November 2017

November 2017

 


We delayed sending our November newsletter (which would typically be sent the last day of the month), until after the Senate vote so that we could provide you with the most up-to-date information on tax reform.


Senate Passes Landmark Tax Reform Legislation

In the early hours of this morning (December 2), the Senate passed landmark tax legislation which, if enacted into law, will impact every individual and business in America. The vote on H.R.1, the Tax Reconciliation Act, was strictly along party lines, 51-49. One Republican, Sen. Bob Corker of Tennessee, voted against passage of the bill.

Up to the time of the final vote, amendments were considered and voted upon. It will take some time to sort out the impact of all of the provisions, but what follows is an overview of the Senate bill that passed this morning, as well as a comparison to the House bill that passed on November 16. When the official version of the modified Senate bill is posted, we will provide a link. The Joint Committee on Taxation issued its economic analysis of the final changes this morning.

Modifying the Individual Tax Brackets  

The Senate bill would retain seven tax brackets for individuals, but would lower the rates to 10%, 12%, 22%, 24%, 32%, 35%, and 38.5%. The top bracket would not be reached for married taxpayers until they have income above $1 million.

Continue reading here.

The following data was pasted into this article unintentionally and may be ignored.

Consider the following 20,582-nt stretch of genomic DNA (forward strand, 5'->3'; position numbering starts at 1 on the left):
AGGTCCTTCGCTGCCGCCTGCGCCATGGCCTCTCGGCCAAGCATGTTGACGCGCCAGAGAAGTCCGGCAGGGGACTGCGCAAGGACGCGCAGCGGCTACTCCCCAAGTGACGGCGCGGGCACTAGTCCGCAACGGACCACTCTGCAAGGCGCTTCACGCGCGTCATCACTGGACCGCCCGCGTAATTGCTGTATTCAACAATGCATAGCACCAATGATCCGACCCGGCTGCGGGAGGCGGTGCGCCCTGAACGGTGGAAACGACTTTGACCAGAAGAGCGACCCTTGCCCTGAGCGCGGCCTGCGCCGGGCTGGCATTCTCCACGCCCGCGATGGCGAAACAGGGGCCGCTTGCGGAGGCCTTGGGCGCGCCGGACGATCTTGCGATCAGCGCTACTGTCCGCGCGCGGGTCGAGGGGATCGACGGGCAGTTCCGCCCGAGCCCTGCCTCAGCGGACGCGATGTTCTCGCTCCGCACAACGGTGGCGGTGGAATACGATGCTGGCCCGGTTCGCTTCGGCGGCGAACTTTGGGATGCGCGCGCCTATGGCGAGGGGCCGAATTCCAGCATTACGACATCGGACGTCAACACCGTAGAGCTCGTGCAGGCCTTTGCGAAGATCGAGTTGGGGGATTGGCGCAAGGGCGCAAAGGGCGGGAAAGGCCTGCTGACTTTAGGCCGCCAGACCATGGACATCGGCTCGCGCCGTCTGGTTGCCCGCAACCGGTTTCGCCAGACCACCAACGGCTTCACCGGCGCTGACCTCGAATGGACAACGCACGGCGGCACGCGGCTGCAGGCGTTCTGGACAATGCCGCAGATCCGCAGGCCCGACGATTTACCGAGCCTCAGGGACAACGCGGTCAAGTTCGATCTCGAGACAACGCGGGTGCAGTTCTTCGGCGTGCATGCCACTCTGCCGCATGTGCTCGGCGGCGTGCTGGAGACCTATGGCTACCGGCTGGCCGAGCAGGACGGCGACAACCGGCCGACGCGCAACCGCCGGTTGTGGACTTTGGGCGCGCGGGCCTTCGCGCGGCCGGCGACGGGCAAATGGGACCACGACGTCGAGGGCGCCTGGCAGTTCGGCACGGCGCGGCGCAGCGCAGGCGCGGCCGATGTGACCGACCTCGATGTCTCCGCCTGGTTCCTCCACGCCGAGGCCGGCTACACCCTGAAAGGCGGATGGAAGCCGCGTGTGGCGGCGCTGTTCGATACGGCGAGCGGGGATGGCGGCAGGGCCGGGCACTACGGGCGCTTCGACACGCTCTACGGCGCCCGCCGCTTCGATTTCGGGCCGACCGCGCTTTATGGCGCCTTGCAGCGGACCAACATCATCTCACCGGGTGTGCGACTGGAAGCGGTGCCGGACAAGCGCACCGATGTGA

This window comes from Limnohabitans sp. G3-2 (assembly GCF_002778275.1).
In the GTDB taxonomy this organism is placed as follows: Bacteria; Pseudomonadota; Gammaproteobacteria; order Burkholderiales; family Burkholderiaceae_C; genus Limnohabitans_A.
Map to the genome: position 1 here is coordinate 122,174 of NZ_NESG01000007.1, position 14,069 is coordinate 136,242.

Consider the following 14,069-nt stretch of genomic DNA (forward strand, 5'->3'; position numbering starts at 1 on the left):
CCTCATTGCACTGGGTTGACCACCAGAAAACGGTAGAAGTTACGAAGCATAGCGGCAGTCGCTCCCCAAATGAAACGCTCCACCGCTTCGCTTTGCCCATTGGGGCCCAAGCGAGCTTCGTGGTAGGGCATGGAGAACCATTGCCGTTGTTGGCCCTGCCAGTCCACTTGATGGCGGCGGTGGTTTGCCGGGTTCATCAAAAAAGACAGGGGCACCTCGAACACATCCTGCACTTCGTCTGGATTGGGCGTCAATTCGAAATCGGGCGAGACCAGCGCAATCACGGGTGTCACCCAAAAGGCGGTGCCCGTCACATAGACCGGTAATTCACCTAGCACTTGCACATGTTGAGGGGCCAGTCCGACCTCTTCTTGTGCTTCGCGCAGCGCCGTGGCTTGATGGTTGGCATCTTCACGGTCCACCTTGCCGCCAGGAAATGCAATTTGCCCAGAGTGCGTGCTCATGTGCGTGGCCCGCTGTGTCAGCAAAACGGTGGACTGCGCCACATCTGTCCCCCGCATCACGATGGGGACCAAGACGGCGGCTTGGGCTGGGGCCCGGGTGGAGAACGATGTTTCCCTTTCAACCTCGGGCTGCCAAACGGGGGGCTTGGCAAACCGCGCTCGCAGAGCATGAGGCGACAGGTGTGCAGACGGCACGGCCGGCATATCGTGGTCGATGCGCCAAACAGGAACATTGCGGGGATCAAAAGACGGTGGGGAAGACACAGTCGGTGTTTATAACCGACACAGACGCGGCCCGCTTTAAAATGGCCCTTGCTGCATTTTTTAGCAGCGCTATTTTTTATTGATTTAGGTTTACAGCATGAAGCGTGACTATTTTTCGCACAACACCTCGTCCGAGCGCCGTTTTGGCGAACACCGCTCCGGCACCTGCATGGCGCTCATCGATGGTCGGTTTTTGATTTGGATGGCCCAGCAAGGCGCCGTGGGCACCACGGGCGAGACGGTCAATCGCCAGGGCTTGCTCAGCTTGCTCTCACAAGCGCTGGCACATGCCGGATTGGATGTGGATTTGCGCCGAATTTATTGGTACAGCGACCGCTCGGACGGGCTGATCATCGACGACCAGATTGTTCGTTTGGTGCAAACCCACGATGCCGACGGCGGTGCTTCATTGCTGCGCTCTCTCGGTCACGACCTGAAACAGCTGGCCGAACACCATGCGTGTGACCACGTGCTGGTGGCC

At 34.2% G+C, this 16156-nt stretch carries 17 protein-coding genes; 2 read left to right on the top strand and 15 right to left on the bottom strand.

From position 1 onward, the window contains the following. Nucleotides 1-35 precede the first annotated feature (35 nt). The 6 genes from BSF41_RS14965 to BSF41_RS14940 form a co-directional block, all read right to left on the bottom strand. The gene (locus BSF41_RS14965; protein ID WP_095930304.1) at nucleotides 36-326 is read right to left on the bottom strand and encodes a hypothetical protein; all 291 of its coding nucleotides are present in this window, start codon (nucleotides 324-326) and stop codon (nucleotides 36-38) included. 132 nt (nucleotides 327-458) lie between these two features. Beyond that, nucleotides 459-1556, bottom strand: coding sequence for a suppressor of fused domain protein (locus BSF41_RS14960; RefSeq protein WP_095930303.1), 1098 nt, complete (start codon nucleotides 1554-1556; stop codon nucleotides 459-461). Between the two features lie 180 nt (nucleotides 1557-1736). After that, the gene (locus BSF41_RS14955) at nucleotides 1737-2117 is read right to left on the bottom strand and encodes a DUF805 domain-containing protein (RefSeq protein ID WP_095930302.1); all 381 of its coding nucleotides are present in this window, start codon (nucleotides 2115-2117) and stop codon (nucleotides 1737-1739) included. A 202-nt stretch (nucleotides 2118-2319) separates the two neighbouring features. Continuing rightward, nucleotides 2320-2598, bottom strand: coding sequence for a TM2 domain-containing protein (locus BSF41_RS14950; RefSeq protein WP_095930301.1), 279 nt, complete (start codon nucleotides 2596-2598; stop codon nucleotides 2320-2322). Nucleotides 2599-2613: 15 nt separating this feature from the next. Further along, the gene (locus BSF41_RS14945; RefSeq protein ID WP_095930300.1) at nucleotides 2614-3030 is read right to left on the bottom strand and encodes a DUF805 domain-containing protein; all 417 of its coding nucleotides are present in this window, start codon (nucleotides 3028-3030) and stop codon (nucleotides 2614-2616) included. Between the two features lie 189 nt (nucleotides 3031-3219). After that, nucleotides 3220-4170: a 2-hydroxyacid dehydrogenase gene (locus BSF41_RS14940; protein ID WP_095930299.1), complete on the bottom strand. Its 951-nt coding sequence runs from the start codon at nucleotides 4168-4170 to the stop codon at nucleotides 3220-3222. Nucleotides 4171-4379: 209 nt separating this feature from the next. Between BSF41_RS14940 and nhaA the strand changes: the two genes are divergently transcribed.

QSEHRA Guidance Clarifies that Plans May Not Benefit All Employees

On October 31, the IRS issued Notice 2017-67, detailing requirements for the qualified small employer health reimbursement arrangements (QSEHRAs) implemented last December by the 21st Century Cures Act. The law removes from the definition of “group health plan” reimbursement arrangements that follow the law’s requirements. Removing such plans from the definition of “group health plan” means exempting them from the requirements of Affordable Care Act's market reforms, including the “no annual dollar limits” and “no cost sharing for preventive health services.” Thus, by following the requirements of this law, eligible small employers may offer stand-alone HRAs to their employers without being subjected to onerous excise penalty under section 4980D of the Internal Revenue Code.

Although QSEHRAs may be useful for some small employers, for others they may not. The plans are likely most beneficial if employees have individual health insurance under a grandfathered plan. If employees must buy coverage on the Marketplace, the QSEHRA may make them ineligible for a premium tax credit (PTC) or merely reduce the PTC to which they would otherwise be entitled. If an employee has insurance coverage through a spouse’s employer, the QSEHRA may reimburse for those premiums. If the spouse can pay those premiums on a tax-free basis, however, the QSEHRA reimbursement is taxable. In other words, the employer could provide the same economic benefit to the employee by raising wages.

Continue reading here.

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CALT does not provide legal advice. Any information provided on this website is not intended to be a substitute for legal services from a competent professional. CALT's work is supported by fee-based seminars and generous private gifts. Any opinions, findings, conclusions or recommendations expressed in the material contained on this website do not necessarily reflect the views of Iowa State University.

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